Jul 12, 2001|
Housing: Still a dream for millions!
The Constitution of India includes the right to live and have a livelihood as a fundamental right and the directive principal of the state policy makes it an obligation on the state to facilitate housing. However, more than half of the Indian population is without a house of its own.
The unfulfilled housing demand in India is currently about 40 million units and i.e. expected to increase to over 50 million by the end of year 2001.
Planning commission has realised the importance of housing towards the contribution of economic development and we have seen a more focused government initiative over the last couple of years. This has been in the form of various tax sops to the sector, but there still remains a lot to be done in this direction. These sops are mainly targeted at the end user (consumers) and if government gives some sops to the supplier (builders), it will further boost the feel good sentiment of the sector.
Housing demand is a universal problem. It is one of the three prime necessities of life - food, clothing and shelter (roti kapada aur makaan). Food and clothing requirements have been satisfied to some extent, because the cost is relatively low. But housing demand still remains unfulfilled. This is mainly because of shortage of funds and inadequacy of financial institutions, coupled with an increase in material, labour and real estate costs.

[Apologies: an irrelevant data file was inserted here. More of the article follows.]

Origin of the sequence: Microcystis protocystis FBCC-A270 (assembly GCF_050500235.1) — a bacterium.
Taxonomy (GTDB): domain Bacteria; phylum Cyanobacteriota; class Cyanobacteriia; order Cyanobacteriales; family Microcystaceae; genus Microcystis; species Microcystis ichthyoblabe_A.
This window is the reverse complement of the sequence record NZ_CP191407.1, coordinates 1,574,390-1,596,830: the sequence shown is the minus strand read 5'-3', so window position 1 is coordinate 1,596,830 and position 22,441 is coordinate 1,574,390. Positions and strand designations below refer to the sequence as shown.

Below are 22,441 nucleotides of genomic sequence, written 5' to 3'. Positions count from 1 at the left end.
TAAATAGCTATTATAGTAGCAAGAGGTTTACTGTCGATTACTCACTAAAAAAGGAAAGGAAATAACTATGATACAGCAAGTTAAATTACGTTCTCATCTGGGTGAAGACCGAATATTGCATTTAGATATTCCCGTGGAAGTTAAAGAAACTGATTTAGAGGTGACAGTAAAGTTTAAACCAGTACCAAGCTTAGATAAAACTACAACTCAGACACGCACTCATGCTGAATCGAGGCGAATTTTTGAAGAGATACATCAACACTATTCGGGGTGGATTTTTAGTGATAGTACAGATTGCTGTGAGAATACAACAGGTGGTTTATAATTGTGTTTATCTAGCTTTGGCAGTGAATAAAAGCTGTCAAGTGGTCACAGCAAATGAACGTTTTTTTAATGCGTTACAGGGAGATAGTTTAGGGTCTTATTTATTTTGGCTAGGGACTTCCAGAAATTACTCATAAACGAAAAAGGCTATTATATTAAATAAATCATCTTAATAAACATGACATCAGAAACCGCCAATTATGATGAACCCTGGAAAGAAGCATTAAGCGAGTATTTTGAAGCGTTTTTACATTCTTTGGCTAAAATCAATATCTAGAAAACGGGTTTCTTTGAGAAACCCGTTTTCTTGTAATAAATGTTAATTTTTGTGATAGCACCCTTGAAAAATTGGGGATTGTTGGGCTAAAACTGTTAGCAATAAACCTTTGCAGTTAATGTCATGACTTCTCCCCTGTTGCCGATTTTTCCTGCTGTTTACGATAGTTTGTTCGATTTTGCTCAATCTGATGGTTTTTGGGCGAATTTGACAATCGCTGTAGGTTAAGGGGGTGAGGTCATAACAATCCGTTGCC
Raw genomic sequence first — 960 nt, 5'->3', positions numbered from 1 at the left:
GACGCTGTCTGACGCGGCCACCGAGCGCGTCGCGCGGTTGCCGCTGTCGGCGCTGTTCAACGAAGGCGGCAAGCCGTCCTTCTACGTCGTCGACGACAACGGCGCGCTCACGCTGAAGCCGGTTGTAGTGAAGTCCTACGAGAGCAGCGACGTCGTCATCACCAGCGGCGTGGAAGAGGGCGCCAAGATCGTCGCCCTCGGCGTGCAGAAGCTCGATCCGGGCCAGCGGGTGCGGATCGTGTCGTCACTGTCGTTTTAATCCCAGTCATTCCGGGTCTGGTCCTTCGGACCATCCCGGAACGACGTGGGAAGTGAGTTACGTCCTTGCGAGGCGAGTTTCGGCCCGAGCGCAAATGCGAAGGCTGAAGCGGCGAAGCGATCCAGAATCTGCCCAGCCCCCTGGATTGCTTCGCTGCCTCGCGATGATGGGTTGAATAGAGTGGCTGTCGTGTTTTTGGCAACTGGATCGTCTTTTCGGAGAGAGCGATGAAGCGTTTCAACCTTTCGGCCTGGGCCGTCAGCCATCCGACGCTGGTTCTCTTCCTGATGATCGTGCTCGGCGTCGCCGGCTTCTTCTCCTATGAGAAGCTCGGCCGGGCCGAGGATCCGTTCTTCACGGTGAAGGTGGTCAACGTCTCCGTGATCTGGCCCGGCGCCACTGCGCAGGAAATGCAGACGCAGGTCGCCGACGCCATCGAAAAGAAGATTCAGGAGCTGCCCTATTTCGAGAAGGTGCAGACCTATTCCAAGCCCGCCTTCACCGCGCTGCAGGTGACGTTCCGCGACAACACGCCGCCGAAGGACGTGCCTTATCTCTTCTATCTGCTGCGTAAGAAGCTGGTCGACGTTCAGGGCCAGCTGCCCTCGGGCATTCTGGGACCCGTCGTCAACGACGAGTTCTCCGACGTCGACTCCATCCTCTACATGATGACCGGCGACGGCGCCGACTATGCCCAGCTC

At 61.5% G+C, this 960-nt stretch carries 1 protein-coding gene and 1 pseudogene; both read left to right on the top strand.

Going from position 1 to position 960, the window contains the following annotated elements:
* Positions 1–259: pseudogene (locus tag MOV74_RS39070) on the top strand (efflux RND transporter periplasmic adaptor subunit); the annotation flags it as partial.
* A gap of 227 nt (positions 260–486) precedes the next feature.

In order to address this fundamental problem ailing the housing sector, there is a need to crate more awareness about housing-linked saving schemes among investors. This will help the sector to meet their fund requirement. There is also need for an efficient legal framework for foreclosure of loans, securitisation of mortgage debts secondary mortgages markets, variable rate mortgages and such innovative housing credit schemes.
Realising the fact that housing has maximum propensity to generate income and demand for materials, equipment and services, the Reserve Bank of India has put housing finance on priority core sector lending.
A positive development over the last couple of years has been housing finance companies taking increasing interest in the business. Private sector, semi-government and nationalised banks are vying with each other for a larger pie of the housing finance sector. Housing finance companies are trying their best to innovate by introducing attractive schemes. With interest rates also at lower levels, housing finance companies are able to offer loans at low rates, which is good thing for consumers as well. Now could be the chance for many to fulfill their housing dream.
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